If the French colonial empire was to have two shining pearls, one would be the close shores of French North Africa. The other would be the distant colonial ensemble that was French Indochina. The result of a long process of colonial expansion began during the Third French Empire establishing control over Cochinchina and Cambodia in 1862-1863. The formation of the French far east colony ended with France taking over lands previously belonging to the Rattanakosin Kingdom in 1907.
This far-away colony comprised the lands of current Vietnam, Laos and Cambodia. It suddenly became very vulnerable when France fell to Germany in 1940. French Indochina was nominally loyal to the legal government of France, which was the Vichy Regime. However, in practice, the long distance between what remained of the unoccupied mainland and Indochina – thousands of kilometers of ocean, patrolled by British ships to which the Vichy French were by no means friendly – meant the colony was practically on its own. This resulted in East Asian powers taking back the initiative against the French colonizers. First, the Japanese-supported Kingdom of Thailand attacked during the Franco-Thai War of October 1940-January 1941, leading to an inconclusive military situation but Thailand taking back some contested territories. The decisive hit to Indochina’s integrity and French control would be made by Japan though, with the Japanese first entering Indochina in September of 1940. Japan would then progressively eat at the integrity and independence of the French colonial authorities, until all French administrators and soldiers were detained, in conditions not different from those of other war prisoners, in March of 1945.
Return of the tricolor
The surrender of Japan left a big power gap in what used to be Indochina, which the local independence movement – the Viet Minh – would use to try and seize power during what would be called the “August Revolution”. From late August 1945 onward though, French troops would start to return to Indochina – with the French government determined to keep its eastern colonial jewel intact. At first, there was a sort of uneasy peace between the French and Viet Minh, with only some occasional skirmishes, as both sides were trying to reach some sort of compromise. At the same time, a conflict in the future was still a likely occurrence, and French forces in Indochina were preparing for such an eventuality.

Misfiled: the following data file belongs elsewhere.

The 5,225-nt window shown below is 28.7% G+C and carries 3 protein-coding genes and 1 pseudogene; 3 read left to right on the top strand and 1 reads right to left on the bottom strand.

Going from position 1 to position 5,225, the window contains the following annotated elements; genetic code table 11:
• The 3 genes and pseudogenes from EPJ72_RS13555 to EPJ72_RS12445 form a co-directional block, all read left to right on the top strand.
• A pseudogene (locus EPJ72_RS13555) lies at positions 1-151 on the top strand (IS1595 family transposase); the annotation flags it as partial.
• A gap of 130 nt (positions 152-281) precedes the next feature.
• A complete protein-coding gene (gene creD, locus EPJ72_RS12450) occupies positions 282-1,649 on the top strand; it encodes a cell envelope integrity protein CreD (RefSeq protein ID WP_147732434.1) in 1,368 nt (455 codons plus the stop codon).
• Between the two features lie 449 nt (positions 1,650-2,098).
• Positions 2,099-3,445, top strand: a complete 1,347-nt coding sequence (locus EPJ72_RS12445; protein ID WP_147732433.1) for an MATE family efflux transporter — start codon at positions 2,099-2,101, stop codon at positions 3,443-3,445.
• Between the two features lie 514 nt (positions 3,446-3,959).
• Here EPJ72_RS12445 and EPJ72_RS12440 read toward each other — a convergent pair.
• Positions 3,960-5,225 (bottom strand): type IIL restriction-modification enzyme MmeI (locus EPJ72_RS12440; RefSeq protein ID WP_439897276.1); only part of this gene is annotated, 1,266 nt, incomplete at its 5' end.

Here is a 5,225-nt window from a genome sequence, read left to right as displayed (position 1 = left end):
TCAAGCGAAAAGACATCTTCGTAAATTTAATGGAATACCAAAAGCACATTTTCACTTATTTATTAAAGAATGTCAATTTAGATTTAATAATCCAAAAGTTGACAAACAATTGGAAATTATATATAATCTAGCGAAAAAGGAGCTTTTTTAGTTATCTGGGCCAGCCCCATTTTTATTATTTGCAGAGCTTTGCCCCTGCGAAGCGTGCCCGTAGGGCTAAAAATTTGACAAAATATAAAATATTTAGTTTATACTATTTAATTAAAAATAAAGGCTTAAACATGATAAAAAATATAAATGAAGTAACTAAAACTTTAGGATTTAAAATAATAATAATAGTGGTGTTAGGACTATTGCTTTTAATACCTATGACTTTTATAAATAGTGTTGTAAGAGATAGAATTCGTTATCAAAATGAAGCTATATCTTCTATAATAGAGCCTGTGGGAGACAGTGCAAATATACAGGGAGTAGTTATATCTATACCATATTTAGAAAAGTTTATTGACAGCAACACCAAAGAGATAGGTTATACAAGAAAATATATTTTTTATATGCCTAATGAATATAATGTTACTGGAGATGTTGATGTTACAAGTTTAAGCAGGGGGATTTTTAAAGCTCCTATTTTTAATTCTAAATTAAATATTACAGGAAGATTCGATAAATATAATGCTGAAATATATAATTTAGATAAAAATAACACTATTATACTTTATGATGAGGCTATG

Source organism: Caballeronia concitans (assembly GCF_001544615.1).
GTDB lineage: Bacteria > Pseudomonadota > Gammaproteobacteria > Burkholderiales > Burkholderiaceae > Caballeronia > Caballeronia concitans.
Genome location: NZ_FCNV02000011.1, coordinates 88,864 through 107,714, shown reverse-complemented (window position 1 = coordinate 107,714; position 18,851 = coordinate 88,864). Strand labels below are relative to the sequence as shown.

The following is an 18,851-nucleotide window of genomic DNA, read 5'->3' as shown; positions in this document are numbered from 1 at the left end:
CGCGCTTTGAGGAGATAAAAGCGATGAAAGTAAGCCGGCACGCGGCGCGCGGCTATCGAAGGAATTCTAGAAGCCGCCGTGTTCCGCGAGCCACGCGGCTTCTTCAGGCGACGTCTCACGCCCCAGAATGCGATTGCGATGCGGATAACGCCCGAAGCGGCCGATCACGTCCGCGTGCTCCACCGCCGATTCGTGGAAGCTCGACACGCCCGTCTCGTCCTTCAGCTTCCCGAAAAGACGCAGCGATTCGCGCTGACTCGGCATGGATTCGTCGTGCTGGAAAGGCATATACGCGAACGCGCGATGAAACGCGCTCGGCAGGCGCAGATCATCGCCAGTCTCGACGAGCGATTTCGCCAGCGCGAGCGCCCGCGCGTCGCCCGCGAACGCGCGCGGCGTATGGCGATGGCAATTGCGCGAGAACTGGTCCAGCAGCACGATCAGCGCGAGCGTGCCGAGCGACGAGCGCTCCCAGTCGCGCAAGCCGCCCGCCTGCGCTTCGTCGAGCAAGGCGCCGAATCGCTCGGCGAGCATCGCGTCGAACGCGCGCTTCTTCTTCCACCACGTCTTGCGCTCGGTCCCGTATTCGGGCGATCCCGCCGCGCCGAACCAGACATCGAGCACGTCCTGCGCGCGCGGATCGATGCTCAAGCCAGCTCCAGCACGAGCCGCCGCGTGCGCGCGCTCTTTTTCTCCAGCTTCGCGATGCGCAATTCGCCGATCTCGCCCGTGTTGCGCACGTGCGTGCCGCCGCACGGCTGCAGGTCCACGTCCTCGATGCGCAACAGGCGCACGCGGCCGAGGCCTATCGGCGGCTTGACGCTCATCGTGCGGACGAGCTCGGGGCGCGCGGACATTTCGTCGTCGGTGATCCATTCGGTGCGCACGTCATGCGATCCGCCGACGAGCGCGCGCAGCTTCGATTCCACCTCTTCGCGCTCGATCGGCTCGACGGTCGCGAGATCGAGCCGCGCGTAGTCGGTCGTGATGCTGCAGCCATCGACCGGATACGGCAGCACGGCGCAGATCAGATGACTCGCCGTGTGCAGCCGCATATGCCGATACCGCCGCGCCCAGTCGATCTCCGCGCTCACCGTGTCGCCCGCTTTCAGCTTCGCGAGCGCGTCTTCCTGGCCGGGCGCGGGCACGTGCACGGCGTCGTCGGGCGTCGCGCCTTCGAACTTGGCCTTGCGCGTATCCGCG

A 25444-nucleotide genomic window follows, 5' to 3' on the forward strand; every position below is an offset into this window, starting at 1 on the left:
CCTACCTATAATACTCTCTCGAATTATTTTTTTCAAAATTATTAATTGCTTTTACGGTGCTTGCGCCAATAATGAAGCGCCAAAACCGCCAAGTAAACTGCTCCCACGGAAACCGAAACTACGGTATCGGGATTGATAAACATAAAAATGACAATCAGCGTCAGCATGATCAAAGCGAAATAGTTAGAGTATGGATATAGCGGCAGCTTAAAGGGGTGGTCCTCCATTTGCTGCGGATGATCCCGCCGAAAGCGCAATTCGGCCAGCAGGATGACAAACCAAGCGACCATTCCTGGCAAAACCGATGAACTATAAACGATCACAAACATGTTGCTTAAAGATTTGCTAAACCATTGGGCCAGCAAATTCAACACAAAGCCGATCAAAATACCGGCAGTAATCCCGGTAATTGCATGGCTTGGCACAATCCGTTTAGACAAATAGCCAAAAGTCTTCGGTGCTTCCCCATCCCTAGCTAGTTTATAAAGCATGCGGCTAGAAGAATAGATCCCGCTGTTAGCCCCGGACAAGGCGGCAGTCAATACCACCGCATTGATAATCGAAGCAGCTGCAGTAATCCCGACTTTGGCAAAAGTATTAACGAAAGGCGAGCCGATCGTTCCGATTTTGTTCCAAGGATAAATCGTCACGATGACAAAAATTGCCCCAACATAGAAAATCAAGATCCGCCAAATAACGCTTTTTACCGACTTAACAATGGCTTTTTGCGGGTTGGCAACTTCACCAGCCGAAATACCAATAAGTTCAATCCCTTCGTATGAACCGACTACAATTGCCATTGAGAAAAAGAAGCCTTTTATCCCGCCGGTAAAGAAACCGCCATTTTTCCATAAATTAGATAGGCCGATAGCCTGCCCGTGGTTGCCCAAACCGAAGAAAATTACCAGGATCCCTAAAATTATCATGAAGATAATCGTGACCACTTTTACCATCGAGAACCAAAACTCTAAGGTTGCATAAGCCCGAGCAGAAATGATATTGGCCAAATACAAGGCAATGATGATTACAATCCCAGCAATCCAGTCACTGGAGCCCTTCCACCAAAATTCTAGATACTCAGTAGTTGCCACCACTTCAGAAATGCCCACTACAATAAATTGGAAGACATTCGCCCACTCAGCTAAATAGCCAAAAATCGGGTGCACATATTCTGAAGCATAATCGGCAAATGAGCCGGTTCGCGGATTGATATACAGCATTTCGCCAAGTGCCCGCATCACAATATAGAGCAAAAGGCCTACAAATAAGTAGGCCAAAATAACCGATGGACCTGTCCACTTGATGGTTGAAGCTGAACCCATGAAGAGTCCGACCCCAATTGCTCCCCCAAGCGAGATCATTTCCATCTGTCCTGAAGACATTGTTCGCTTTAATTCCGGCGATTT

Though French forces did return with some armor, in the form of mostly M5A1s, M8 Greyhounds and Scotts, Coventry and Humber armored cars, many of these were war-weary, and it took time to ship them to Indochina. As such, any additional armor that could be found locally was welcome.
In Cambodia, several Japanese armored vehicles could be found – these likely being located in the capital, Phnom Penh. 11 tanks were found in total – including at least 4 Type 95 Ha-Gos and 1 Type 89 I-Go. A number of Renault UE tankettes were also found – they may have been some vehicles converted into light armored fighting vehicles by mounting a small machine gun armed casemate back in 1940.
The formation of the Commando Blindé du Cambodge
All these armored vehicles recovered in Cambodia would be used to create an ad-hoc unit, the Commando Blindé du Cambodge (ENG: Armored Commando of Cambodia). This was a small unit of three platoons, each comprising three tanks and two Renault UEs, formed in the Cambodian capital of Phnom Phen on 16th September 1945.
The unit’s service life appears to have been fairly uneventful – seeing as most of the year 1946 was spent with little to no open conflict. The unit was moved from Phnom Phen to another city to the north-west, Siem Reap, in August 1946, in order to reinforce the local garrison formed by the French 1er Bataillon de Parachutistes SAS (SAS paratroopers battalion).